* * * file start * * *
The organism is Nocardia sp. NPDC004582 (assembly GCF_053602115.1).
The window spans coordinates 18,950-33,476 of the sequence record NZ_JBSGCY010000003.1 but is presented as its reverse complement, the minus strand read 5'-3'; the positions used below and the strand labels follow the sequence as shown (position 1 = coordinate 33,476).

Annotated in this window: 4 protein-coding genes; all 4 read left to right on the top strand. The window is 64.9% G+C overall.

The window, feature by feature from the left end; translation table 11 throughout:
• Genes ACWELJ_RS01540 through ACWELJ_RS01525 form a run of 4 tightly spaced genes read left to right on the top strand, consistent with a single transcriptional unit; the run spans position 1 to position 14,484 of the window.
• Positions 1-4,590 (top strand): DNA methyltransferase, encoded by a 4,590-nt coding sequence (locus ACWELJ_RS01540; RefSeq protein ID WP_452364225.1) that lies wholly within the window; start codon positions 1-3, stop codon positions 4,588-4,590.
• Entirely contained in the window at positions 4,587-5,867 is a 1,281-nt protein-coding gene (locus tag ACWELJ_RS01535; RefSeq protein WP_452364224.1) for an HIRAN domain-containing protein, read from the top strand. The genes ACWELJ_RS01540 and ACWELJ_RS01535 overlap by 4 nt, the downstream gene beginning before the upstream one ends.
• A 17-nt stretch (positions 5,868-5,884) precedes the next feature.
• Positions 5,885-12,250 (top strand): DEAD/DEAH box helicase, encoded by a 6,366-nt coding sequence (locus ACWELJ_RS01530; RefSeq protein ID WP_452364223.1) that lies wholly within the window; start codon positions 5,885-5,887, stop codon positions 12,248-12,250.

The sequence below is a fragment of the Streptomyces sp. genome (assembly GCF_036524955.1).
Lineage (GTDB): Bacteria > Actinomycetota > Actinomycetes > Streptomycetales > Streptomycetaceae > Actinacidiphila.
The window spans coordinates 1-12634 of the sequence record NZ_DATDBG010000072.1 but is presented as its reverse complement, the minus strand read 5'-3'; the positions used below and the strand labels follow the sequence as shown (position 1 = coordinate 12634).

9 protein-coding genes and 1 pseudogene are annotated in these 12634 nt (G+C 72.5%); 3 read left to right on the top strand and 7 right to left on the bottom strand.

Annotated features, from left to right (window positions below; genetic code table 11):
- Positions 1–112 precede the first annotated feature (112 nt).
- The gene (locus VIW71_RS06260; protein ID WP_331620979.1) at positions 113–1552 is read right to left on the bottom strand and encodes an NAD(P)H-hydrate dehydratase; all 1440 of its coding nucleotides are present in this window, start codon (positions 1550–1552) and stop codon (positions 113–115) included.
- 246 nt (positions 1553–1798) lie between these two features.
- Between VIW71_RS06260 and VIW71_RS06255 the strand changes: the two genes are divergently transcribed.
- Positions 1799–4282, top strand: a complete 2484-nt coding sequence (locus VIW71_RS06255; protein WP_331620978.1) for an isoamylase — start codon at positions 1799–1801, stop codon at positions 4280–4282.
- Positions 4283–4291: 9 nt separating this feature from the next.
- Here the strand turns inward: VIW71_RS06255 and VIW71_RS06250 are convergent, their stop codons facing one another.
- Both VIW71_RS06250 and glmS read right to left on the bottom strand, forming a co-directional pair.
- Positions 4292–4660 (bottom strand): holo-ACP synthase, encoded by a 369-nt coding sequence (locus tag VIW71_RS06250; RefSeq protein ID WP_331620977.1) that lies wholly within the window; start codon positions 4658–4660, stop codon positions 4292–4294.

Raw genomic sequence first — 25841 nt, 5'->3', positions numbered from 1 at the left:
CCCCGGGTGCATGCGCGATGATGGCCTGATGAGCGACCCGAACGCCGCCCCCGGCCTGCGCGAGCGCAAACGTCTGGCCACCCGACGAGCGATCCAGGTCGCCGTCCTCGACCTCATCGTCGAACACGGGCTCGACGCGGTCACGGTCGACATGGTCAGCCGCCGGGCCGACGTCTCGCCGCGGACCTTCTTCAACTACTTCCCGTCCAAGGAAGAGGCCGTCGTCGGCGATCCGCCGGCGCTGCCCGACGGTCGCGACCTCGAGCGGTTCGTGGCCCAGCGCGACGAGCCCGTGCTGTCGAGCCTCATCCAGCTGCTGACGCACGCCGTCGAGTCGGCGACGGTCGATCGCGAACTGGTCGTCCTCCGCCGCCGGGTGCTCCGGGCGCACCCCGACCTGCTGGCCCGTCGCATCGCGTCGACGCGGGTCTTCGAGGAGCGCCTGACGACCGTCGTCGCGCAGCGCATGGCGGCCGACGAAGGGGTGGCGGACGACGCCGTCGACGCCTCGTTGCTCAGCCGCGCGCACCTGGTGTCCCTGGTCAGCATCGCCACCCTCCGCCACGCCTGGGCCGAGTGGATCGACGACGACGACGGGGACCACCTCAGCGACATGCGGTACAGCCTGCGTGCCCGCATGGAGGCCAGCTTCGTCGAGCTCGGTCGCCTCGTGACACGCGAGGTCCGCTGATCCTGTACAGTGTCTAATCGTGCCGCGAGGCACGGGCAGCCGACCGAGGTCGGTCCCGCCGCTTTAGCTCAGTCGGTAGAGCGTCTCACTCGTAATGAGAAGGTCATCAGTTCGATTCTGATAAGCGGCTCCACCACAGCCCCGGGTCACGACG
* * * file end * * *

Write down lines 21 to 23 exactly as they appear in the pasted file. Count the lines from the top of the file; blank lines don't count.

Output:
- Here the strand turns inward: VIW71_RS06255 and VIW71_RS06250 are convergent, their stop codons facing one another.
- Both VIW71_RS06250 and glmS read right to left on the bottom strand, forming a co-directional pair.
- Positions 4292–4660 (bottom strand): holo-ACP synthase, encoded by a 369-nt coding sequence (locus tag VIW71_RS06250; RefSeq protein ID WP_331620977.1) that lies wholly within the window; start codon positions 4658–4660, stop codon positions 4292–4294.